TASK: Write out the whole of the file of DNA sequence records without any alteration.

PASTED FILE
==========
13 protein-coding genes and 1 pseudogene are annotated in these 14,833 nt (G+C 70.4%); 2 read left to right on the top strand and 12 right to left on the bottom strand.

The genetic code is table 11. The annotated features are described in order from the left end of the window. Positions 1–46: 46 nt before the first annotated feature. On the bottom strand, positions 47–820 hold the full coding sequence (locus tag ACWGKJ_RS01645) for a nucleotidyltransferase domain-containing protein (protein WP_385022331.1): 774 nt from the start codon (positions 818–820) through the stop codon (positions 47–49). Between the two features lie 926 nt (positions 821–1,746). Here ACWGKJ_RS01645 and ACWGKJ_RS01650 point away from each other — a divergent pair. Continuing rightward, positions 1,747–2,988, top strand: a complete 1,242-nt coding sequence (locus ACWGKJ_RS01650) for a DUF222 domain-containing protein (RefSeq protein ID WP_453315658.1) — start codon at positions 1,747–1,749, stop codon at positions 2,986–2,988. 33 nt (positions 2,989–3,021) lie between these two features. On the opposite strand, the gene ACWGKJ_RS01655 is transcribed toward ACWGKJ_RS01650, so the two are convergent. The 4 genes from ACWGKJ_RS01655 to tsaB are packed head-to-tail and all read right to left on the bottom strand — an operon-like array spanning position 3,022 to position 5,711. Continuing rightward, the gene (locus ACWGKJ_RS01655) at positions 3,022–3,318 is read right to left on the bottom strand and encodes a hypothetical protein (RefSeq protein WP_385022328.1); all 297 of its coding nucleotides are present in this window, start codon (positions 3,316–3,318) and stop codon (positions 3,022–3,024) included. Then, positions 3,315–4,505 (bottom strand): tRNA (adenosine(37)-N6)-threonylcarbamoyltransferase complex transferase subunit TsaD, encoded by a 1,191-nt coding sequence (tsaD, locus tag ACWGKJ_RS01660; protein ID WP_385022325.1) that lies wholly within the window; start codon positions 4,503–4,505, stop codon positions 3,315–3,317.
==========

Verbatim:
13 protein-coding genes and 1 pseudogene are annotated in these 14,833 nt (G+C 70.4%); 2 read left to right on the top strand and 12 right to left on the bottom strand.

The genetic code is table 11. The annotated features are described in order from the left end of the window. Positions 1–46: 46 nt before the first annotated feature. On the bottom strand, positions 47–820 hold the full coding sequence (locus tag ACWGKJ_RS01645) for a nucleotidyltransferase domain-containing protein (protein WP_385022331.1): 774 nt from the start codon (positions 818–820) through the stop codon (positions 47–49). Between the two features lie 926 nt (positions 821–1,746). Here ACWGKJ_RS01645 and ACWGKJ_RS01650 point away from each other — a divergent pair. Continuing rightward, positions 1,747–2,988, top strand: a complete 1,242-nt coding sequence (locus ACWGKJ_RS01650) for a DUF222 domain-containing protein (RefSeq protein ID WP_453315658.1) — start codon at positions 1,747–1,749, stop codon at positions 2,986–2,988. 33 nt (positions 2,989–3,021) lie between these two features. On the opposite strand, the gene ACWGKJ_RS01655 is transcribed toward ACWGKJ_RS01650, so the two are convergent. The 4 genes from ACWGKJ_RS01655 to tsaB are packed head-to-tail and all read right to left on the bottom strand — an operon-like array spanning position 3,022 to position 5,711. Continuing rightward, the gene (locus ACWGKJ_RS01655) at positions 3,022–3,318 is read right to left on the bottom strand and encodes a hypothetical protein (RefSeq protein WP_385022328.1); all 297 of its coding nucleotides are present in this window, start codon (positions 3,316–3,318) and stop codon (positions 3,022–3,024) included. Then, positions 3,315–4,505 (bottom strand): tRNA (adenosine(37)-N6)-threonylcarbamoyltransferase complex transferase subunit TsaD, encoded by a 1,191-nt coding sequence (tsaD, locus tag ACWGKJ_RS01660; protein ID WP_385022325.1) that lies wholly within the window; start codon positions 4,503–4,505, stop codon positions 3,315–3,317.